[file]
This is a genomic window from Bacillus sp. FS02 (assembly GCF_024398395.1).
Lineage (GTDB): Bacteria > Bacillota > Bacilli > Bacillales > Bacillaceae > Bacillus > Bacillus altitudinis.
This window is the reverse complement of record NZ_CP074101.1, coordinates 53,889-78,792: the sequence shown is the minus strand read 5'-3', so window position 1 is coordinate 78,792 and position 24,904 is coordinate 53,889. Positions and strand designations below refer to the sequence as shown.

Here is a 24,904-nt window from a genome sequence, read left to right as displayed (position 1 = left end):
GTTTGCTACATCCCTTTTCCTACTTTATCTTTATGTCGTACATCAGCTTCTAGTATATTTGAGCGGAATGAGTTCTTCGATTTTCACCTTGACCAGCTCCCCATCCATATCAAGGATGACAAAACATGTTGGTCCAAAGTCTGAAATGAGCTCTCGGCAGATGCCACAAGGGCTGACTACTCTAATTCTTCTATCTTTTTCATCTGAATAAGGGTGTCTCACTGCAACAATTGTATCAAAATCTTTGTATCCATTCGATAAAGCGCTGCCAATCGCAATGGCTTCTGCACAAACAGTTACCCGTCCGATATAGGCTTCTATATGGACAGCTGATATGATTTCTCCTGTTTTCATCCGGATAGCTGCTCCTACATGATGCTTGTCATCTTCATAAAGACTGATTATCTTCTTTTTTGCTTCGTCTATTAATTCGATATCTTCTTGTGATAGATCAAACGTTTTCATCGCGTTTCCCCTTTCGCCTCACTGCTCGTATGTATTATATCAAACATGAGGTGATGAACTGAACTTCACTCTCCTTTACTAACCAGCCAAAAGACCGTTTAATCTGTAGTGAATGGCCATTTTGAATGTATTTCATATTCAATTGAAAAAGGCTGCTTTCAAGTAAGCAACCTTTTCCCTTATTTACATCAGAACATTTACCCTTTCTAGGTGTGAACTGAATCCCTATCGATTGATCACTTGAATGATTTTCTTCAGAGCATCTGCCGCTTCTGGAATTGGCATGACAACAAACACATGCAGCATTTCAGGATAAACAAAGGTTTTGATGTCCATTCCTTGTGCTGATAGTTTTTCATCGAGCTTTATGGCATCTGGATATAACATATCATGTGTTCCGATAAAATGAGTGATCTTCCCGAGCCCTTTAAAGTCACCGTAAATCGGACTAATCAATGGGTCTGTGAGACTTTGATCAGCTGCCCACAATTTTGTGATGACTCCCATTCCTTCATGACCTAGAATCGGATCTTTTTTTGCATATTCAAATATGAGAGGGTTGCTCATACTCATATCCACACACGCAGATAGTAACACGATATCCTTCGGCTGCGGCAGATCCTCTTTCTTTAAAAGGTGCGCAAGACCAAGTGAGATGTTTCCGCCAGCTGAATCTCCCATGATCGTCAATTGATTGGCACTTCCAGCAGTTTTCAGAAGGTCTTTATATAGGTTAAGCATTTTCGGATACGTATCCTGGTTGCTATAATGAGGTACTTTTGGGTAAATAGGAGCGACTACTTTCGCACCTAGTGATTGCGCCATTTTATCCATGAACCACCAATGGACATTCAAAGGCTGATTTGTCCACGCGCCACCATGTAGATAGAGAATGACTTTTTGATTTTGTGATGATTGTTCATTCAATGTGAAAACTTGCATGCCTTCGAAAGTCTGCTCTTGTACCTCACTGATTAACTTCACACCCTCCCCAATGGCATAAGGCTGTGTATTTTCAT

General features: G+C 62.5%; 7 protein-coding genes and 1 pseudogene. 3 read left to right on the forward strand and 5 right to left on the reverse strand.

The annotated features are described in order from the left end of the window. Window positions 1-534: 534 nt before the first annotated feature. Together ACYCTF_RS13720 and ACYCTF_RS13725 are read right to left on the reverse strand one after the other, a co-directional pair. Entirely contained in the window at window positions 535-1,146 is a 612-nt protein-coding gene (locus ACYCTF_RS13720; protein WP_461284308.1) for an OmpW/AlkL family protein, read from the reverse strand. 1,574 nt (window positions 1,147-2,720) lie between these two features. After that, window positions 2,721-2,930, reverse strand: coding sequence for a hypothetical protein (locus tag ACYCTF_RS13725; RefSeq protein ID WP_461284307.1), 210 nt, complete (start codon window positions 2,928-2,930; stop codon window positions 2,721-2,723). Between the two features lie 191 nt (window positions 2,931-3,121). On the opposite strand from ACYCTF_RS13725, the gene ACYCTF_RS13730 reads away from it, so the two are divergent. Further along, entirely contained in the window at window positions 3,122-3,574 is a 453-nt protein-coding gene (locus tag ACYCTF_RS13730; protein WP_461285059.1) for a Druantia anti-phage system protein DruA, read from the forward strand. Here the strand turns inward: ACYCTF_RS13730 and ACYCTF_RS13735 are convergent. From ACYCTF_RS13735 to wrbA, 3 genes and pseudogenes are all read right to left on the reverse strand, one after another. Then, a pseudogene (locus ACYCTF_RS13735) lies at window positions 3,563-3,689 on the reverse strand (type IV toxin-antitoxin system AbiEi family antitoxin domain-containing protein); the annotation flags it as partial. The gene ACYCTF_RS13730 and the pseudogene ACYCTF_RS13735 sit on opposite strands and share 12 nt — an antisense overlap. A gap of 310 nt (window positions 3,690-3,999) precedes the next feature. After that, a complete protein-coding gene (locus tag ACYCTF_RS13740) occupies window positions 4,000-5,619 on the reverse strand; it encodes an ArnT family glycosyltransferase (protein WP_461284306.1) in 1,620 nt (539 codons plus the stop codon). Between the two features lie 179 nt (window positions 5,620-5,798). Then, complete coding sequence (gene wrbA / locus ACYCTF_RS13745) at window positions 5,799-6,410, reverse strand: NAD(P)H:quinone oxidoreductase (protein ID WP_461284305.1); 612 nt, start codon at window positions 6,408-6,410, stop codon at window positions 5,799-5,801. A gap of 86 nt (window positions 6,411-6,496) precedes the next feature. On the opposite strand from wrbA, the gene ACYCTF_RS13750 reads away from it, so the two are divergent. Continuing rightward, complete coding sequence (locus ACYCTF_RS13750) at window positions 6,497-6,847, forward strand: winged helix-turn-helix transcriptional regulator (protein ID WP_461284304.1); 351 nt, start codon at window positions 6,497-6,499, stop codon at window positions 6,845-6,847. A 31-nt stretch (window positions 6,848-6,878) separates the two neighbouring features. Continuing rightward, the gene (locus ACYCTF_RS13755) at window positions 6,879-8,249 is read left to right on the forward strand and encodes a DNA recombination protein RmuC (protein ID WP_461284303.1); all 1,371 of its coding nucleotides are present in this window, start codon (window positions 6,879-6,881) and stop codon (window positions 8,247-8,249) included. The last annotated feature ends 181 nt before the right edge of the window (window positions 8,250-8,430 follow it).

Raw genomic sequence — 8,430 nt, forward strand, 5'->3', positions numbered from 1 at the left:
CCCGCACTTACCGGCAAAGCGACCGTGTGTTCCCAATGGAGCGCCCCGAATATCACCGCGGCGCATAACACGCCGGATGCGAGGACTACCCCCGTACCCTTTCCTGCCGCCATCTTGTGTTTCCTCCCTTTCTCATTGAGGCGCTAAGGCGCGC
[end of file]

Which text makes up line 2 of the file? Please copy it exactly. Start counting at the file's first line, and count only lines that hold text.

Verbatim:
Lineage (GTDB): Bacteria > Bacillota > Bacilli > Bacillales > Bacillaceae > Bacillus > Bacillus altitudinis.